Spring Pruning for Perennials - The Ins and Outs of Pruning.
Developing an eye for pruning perennials is rather like learning to appreciate fine art: Studying why an artist placed a brushstroke a certain way is helpful to understanding the work of art, but sometimes you just have to stand back and look at the whole.
In other words, it's helpful to the gardener to read everything possible about pruning and to ask lots of questions, but when you're standing there on a sunny morning with the shears in your hand you simply have to feel what the garden needs. Pruning is practical, certainly, but develop your eye by looking at gardens you admire to see what makes them beautiful. Don't be afraid: pruning is a good thing.
When should I prune my perennials?
Most woody perennials benefit from pruning in the early spring just before the plant breaks dormancy. You're unlikely to hurt the plant if you neglect your pruning duties even until mid-summer. Once the leaves turn and autumn has arrived, set pruning aside until next year unless something major needs to be done.
If you're a pruning newbie, you may want to take out the shears after the plant has bloomed because it's easier to see what you're doing. That's just fine as long as you're at least a month before autumn. Better to do the job late than not at all.
For the first three or four years after transplanting woody perennials, trees and shrubs, or fruit plants, you should keep pruning to a minimum. Once they're well-established you can take a heavier shears to them and really begin to shape your garden. Always try to prune older wood rather than new growth, but don't be afraid to lop off a new branch if it's in the wrong place.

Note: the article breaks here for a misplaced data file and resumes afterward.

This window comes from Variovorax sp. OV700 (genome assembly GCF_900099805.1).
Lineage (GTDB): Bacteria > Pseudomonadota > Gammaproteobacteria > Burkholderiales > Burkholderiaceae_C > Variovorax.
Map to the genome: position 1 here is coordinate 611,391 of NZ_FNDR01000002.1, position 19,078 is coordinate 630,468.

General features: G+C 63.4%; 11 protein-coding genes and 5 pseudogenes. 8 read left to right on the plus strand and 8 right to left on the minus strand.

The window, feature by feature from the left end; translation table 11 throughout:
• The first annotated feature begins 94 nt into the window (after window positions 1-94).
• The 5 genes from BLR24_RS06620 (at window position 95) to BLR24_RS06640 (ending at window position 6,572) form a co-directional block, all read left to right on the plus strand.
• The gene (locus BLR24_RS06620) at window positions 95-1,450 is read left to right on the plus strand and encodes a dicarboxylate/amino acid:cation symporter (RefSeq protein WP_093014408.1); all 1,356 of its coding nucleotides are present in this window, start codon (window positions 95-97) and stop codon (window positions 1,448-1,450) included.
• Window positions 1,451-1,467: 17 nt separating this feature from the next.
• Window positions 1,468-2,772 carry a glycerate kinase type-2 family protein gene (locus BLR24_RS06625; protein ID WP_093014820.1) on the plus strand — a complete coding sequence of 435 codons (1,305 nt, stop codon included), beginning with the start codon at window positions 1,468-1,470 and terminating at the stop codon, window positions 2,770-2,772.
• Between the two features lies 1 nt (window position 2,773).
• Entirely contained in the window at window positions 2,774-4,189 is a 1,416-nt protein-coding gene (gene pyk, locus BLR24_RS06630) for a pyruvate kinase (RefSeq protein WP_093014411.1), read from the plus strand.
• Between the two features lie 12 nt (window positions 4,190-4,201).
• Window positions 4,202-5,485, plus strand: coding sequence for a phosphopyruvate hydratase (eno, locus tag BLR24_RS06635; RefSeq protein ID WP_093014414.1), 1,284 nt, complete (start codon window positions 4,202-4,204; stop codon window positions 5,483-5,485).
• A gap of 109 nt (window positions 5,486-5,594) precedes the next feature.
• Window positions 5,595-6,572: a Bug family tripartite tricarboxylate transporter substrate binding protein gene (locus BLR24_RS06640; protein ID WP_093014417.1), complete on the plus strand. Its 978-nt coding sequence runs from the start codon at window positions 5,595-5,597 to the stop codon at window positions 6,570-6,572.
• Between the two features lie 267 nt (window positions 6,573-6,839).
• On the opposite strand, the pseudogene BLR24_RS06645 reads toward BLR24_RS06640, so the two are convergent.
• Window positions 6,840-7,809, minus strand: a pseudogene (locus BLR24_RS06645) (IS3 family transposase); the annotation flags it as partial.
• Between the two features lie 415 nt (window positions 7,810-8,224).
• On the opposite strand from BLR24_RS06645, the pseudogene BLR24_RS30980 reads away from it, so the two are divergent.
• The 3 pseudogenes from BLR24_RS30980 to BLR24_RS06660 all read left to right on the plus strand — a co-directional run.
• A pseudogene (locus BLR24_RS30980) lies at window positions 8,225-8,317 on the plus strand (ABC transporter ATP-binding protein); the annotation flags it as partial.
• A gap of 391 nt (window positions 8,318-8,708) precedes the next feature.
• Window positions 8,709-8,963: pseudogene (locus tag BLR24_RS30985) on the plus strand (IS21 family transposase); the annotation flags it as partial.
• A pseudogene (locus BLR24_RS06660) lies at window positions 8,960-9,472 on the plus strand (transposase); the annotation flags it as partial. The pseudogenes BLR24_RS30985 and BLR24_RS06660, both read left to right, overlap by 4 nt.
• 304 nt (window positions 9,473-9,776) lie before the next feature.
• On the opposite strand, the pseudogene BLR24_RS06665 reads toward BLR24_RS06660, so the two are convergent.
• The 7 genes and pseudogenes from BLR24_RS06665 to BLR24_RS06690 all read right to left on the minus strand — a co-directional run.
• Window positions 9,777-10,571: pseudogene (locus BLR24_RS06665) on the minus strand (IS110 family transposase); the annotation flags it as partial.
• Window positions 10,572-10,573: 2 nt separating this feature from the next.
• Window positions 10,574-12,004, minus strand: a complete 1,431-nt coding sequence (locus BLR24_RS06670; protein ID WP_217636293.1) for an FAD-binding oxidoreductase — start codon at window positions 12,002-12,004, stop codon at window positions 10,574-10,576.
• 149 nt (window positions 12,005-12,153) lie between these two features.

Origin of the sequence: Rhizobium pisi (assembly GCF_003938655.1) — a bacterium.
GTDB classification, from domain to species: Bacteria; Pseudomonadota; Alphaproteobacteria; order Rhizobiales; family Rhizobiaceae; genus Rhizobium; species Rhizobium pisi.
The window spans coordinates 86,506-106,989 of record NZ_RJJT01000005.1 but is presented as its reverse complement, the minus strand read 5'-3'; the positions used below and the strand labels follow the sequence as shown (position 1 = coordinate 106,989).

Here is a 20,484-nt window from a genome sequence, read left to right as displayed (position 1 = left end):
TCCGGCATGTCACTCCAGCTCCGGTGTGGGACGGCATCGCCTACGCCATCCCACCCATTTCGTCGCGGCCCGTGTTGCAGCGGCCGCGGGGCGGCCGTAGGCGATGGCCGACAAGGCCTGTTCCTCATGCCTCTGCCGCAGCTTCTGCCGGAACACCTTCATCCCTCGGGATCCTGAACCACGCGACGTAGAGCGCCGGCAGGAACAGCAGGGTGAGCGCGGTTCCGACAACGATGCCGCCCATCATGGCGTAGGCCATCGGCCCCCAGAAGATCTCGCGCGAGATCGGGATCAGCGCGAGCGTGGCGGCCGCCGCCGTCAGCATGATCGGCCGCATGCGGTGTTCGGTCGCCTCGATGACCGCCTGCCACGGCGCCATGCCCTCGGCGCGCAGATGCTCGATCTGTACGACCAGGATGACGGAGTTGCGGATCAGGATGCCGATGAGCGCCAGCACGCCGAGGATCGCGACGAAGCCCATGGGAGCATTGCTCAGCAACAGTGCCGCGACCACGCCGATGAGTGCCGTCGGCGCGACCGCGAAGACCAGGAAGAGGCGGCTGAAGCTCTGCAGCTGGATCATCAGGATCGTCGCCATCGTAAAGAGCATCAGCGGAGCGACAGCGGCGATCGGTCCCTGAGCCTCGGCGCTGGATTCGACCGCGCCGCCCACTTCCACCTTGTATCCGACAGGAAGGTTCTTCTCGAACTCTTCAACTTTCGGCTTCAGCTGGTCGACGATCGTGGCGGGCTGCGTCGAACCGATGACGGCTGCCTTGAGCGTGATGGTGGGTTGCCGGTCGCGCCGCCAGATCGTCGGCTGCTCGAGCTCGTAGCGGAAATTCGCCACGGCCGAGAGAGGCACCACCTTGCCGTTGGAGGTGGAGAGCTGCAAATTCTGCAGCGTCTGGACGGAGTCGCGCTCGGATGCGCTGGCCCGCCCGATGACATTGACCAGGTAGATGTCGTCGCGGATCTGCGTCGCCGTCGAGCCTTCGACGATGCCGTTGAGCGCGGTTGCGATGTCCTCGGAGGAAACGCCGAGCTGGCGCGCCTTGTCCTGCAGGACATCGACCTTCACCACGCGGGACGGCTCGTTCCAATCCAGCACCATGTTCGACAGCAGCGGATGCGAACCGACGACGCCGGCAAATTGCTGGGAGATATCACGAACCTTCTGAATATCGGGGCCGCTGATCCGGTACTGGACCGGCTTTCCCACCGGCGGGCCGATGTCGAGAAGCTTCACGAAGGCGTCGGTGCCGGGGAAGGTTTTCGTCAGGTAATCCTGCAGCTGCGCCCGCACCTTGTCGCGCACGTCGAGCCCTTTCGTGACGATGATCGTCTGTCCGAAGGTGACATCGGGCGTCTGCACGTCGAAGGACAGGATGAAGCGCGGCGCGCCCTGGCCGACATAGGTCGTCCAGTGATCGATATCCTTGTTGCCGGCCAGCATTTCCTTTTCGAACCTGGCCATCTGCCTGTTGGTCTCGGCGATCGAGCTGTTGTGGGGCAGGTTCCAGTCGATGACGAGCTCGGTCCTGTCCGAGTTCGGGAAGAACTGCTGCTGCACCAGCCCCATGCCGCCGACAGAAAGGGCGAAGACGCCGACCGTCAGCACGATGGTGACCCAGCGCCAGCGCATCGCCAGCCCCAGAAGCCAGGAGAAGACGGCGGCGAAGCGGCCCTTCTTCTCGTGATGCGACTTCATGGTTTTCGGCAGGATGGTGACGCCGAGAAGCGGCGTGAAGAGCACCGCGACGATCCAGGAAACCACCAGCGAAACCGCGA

Heavy pruning entails removing one-third of the plant's growth. Yes, that's a lot. If pruning has been neglected, perform such heavy maintenance only in the late winter. After that, you can just clip off what's necessary to maintain the health and beauty of the plant.
What is the purpose of pruning, and will it hurt my perennials?
You'll only benefit your perennials by pruning away dead wood, broken branches, crowded branches, and anything that looks unattractive. Prune with a purpose: stand back and look at the plant as an individual and as part of the landscape. Clip off one branch at a time until you get a good feel for how it should look.
Pruning perennials promotes clean, new growth and reduces legginess. Many perennial shrubs bloom only on new wood and you can encourage that growth through planned pruning. Pruning perennials also helps them survive heavy snowfalls because a well-structured plant can withstand the weight.
Removing a few branches opens the inside of the plant to air and light, giving it a growth boost and keeping insects and molds at bay. Insects and molds love a wet, tangled mess. Should a woody perennial drop leaves from certain branches during the season, investigate the cause and clip off anything that's diseased or insect damaged.
What parts should I prune off my woody perennials?